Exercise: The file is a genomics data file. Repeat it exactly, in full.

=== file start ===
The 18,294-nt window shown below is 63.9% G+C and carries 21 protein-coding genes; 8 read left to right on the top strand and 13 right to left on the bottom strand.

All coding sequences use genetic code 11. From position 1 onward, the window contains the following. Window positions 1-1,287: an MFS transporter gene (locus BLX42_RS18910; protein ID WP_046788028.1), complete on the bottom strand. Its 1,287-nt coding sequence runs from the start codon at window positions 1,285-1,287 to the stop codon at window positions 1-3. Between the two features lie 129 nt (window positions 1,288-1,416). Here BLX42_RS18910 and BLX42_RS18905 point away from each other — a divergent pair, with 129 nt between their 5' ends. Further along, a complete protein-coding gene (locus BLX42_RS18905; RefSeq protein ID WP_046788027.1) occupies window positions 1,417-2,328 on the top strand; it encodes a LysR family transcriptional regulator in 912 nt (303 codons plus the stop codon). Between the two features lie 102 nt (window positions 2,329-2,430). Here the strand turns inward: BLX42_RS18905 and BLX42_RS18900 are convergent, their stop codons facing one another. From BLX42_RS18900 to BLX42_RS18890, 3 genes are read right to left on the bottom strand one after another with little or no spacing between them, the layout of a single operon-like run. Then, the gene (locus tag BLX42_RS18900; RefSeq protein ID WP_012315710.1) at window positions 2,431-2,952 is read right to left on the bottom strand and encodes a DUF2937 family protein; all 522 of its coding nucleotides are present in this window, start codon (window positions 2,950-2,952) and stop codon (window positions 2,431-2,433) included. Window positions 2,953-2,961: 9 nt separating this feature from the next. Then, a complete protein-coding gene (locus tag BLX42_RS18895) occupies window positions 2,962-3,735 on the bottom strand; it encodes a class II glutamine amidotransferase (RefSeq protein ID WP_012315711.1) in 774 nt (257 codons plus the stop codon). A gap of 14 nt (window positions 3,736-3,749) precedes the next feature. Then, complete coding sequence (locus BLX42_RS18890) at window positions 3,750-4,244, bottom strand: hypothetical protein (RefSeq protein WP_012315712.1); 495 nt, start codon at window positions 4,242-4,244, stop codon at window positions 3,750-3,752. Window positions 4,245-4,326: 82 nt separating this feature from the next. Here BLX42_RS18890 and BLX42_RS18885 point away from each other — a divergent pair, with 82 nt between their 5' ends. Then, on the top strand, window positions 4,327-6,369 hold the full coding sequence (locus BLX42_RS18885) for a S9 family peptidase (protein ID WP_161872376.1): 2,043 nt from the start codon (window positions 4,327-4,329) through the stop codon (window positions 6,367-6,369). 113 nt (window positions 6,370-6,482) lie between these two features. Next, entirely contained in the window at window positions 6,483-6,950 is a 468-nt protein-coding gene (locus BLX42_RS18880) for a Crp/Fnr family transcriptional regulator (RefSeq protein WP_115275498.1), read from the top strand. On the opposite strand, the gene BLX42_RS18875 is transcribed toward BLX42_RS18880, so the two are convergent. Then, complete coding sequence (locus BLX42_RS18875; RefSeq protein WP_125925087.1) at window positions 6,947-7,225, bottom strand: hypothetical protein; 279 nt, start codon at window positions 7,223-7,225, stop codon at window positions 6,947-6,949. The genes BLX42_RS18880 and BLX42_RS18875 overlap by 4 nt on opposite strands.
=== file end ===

The 18,294-nt window shown below is 63.9% G+C and carries 21 protein-coding genes; 8 read left to right on the top strand and 13 right to left on the bottom strand.

All coding sequences use genetic code 11. From position 1 onward, the window contains the following. Window positions 1-1,287: an MFS transporter gene (locus BLX42_RS18910; protein ID WP_046788028.1), complete on the bottom strand. Its 1,287-nt coding sequence runs from the start codon at window positions 1,285-1,287 to the stop codon at window positions 1-3. Between the two features lie 129 nt (window positions 1,288-1,416). Here BLX42_RS18910 and BLX42_RS18905 point away from each other — a divergent pair, with 129 nt between their 5' ends. Further along, a complete protein-coding gene (locus BLX42_RS18905; RefSeq protein ID WP_046788027.1) occupies window positions 1,417-2,328 on the top strand; it encodes a LysR family transcriptional regulator in 912 nt (303 codons plus the stop codon). Between the two features lie 102 nt (window positions 2,329-2,430). Here the strand turns inward: BLX42_RS18905 and BLX42_RS18900 are convergent, their stop codons facing one another. From BLX42_RS18900 to BLX42_RS18890, 3 genes are read right to left on the bottom strand one after another with little or no spacing between them, the layout of a single operon-like run. Then, the gene (locus tag BLX42_RS18900; RefSeq protein ID WP_012315710.1) at window positions 2,431-2,952 is read right to left on the bottom strand and encodes a DUF2937 family protein; all 522 of its coding nucleotides are present in this window, start codon (window positions 2,950-2,952) and stop codon (window positions 2,431-2,433) included. Window positions 2,953-2,961: 9 nt separating this feature from the next. Then, a complete protein-coding gene (locus tag BLX42_RS18895) occupies window positions 2,962-3,735 on the bottom strand; it encodes a class II glutamine amidotransferase (RefSeq protein ID WP_012315711.1) in 774 nt (257 codons plus the stop codon). A gap of 14 nt (window positions 3,736-3,749) precedes the next feature. Then, complete coding sequence (locus BLX42_RS18890) at window positions 3,750-4,244, bottom strand: hypothetical protein (RefSeq protein WP_012315712.1); 495 nt, start codon at window positions 4,242-4,244, stop codon at window positions 3,750-3,752. Window positions 4,245-4,326: 82 nt separating this feature from the next. Here BLX42_RS18890 and BLX42_RS18885 point away from each other — a divergent pair, with 82 nt between their 5' ends. Then, on the top strand, window positions 4,327-6,369 hold the full coding sequence (locus BLX42_RS18885) for a S9 family peptidase (protein ID WP_161872376.1): 2,043 nt from the start codon (window positions 4,327-4,329) through the stop codon (window positions 6,367-6,369). 113 nt (window positions 6,370-6,482) lie between these two features. Next, entirely contained in the window at window positions 6,483-6,950 is a 468-nt protein-coding gene (locus BLX42_RS18880) for a Crp/Fnr family transcriptional regulator (RefSeq protein WP_115275498.1), read from the top strand. On the opposite strand, the gene BLX42_RS18875 is transcribed toward BLX42_RS18880, so the two are convergent. Then, complete coding sequence (locus BLX42_RS18875; RefSeq protein WP_125925087.1) at window positions 6,947-7,225, bottom strand: hypothetical protein; 279 nt, start codon at window positions 7,223-7,225, stop codon at window positions 6,947-6,949. The genes BLX42_RS18880 and BLX42_RS18875 overlap by 4 nt on opposite strands.